Matthew, the only gospel of the four Canonical gospels to mention the Magi, does not mention their number. Many traditions say there were three, presumably because of the three gifts. The Syriac churches, on the other hand, number them twelve. What is the basis for number 12?
The basis for the belief that there were twelve Magi (or more) is a very obscure, apocryphal manuscript called The Revelation of The Magi that was discovered in a Turkish monastery in the 18th century.
Brent Landau has published a dissertation on the subject: The Sages and the Star-Child: An Introduction to the Revelation of the Magi, An Ancient Christian Apocryphon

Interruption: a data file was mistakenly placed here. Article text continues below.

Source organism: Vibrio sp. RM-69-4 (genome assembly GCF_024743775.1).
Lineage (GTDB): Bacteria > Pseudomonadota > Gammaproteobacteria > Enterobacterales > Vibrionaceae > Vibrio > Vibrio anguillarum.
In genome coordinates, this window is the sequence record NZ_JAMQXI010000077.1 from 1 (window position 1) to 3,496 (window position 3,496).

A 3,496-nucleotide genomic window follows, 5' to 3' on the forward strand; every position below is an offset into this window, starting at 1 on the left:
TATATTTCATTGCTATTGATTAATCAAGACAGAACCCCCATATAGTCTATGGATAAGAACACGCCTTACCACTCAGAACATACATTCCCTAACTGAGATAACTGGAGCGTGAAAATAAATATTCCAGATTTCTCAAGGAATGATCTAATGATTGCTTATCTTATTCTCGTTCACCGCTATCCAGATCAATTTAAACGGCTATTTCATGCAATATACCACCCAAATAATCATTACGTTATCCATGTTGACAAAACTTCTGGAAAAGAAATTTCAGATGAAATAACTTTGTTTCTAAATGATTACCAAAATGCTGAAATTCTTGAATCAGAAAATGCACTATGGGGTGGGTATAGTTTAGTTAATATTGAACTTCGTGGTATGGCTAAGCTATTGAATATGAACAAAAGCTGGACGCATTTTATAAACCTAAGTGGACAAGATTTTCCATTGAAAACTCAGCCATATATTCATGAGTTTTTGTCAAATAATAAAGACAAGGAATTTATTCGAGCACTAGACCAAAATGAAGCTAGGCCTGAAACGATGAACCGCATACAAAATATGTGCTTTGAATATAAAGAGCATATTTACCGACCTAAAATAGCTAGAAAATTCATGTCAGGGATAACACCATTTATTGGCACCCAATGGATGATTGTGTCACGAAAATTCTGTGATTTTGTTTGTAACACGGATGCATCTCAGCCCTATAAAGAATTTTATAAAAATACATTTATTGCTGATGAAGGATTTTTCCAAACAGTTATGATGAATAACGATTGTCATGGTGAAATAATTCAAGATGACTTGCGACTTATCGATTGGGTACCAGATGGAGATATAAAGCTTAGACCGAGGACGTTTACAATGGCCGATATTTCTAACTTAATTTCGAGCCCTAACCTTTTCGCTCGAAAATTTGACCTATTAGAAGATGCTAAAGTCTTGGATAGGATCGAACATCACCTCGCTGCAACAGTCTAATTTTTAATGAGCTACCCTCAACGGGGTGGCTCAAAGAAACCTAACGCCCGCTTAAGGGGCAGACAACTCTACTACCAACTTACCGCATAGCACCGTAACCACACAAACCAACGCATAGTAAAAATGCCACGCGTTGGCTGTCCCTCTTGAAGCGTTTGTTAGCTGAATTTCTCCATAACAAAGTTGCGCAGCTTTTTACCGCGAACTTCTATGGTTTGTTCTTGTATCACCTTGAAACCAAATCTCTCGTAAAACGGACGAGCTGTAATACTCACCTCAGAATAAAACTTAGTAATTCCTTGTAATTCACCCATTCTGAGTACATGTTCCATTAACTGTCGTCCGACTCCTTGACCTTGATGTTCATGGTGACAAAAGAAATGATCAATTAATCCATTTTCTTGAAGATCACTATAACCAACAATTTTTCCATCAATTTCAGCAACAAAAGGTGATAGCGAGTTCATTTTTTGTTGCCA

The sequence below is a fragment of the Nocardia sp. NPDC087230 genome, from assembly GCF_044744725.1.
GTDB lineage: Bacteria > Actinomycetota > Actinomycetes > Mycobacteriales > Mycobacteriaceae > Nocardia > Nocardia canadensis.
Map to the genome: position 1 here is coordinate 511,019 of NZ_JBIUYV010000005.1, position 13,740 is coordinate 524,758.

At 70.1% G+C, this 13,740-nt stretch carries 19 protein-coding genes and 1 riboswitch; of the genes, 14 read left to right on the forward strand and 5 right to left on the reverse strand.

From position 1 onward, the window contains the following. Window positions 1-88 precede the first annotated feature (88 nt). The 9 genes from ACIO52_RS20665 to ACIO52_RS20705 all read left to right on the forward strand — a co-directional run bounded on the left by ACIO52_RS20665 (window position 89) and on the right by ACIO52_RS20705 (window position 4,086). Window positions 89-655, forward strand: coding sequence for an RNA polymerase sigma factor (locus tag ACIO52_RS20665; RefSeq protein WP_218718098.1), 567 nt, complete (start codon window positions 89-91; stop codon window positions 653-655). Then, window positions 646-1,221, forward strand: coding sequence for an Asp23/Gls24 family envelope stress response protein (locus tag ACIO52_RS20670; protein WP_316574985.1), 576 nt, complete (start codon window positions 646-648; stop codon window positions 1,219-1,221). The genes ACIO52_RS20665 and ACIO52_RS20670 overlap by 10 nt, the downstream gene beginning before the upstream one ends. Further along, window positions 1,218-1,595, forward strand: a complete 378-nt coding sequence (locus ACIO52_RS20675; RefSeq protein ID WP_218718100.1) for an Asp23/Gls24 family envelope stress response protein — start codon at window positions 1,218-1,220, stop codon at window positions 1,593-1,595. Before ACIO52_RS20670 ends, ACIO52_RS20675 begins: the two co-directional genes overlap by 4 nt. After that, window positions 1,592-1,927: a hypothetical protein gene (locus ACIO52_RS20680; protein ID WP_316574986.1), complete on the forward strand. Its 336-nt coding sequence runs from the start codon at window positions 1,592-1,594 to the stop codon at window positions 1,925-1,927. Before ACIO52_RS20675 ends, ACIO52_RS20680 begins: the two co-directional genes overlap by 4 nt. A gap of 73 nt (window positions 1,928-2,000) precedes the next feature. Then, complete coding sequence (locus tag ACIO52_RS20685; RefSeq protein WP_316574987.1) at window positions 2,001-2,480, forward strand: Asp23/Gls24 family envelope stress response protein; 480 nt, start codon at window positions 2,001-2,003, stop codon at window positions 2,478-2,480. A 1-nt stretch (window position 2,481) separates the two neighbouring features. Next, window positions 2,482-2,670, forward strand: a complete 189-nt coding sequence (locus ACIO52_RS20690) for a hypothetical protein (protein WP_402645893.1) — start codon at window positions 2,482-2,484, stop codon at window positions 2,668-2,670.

From Landau's summary and introduction to the text:
It is also worth mentioning that the list of the names of the twelve Magi and their fathers in Rev. Magi 2:3 is found in works by a number of other Syriac writers. However, the names from this list are never referenced again in the narrative of Rev. Magi, and they are so widespread throughout Syriac literature that they are likely not to have originated in Rev. Magi, but instead were added to the text at some point after its creation. Indeed, there are hints scattered throughout Rev. Magi that the Magi constituted a group much larger than twelve: the text uses the Syriac term mashritha to describe them on several occasions, a word used in the Syriac NT to translate the Greek parembolos, used almost exclusively for large assemblies of people (e.g., Acts 21:34; Heb 11:34, 13:11). (4, emphases added)